OBITUARY:Joseph Needham

As the only Western colleague whom Joseph Needham ever took with him to China, I had the unique opportunity to witness an "honorary Taoist", as he called himself, in his adopted land, writes Robert Temple [further to the obituary by Professor Mansel Davies, 27 March]. While we were there, Needham, who knew eight languages fluently and even once gave a speech in Polish, never actually spoke Chinese but used interpreters or was assisted in conversation by his closest friend and colleague, Dr Lu Gwei-Djen, who was to become his second wife not long afterwards.

Needham told me a wonderful anecdote about Mao Tse-tung. Mao asked him round one time in Peking and said he wanted Needham's advice about something urgent. Mao said he could not decide whether he should allow "his people" to have cars or whether he should make them stay on bicycles. What did Joseph think: which should it be? Mao couldn't think of any other Westerner with experience of cars to ask.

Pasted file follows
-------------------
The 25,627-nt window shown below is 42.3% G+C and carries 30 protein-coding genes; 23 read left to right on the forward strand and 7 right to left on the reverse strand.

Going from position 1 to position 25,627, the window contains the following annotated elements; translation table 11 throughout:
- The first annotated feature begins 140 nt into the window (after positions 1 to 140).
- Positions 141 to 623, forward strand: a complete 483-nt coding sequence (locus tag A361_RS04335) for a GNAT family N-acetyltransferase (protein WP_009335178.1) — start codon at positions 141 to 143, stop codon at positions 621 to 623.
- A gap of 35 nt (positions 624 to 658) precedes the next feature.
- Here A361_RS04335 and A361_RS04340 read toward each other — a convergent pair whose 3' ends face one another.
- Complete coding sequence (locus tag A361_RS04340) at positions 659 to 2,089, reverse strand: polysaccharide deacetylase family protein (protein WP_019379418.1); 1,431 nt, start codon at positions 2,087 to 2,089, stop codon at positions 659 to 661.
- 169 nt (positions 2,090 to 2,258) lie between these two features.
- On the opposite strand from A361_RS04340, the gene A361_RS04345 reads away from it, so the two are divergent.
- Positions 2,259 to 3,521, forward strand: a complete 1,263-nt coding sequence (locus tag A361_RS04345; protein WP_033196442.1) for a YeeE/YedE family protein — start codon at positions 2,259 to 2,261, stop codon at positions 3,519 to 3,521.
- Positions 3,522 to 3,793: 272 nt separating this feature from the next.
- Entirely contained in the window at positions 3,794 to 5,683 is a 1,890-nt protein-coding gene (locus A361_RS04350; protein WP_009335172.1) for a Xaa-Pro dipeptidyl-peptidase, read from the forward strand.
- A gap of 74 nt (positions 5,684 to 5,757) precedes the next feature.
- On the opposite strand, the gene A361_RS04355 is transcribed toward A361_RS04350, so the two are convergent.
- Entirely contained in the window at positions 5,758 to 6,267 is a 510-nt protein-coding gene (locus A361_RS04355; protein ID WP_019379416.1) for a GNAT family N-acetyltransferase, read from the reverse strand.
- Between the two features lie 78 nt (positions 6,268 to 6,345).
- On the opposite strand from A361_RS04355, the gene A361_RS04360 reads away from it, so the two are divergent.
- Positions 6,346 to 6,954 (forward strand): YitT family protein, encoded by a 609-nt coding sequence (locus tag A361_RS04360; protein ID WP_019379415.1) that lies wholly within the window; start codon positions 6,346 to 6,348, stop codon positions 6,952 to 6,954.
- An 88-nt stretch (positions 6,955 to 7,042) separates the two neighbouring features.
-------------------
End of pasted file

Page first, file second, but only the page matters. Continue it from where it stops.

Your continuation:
Joseph, who at home cycled all round Cambridge like a proper don, innocently remarked that he used a bicycle himself and found it very satisfactory. "Fine," said Mao, "then we'll stick with bicycles." The greenhouse effect was probably delayed by decades.

Joseph was the only person I have met who had a genuinely photographic memory. The perfect illustration of this is an astonishing story told to me by Peter Mitchell, the Nobel Laureate in Chemistry, who knew the Needhams well in the 1950s: "Doffy [Needham's first wife, Dorothy] told me one day that Joseph had a new hobby. He used to lie in bed in the mornings correcting his proofs [of Science and Civilisation in China] in his head. But he got tired of that, so now he lies in bed translating them into French first and then correcting them."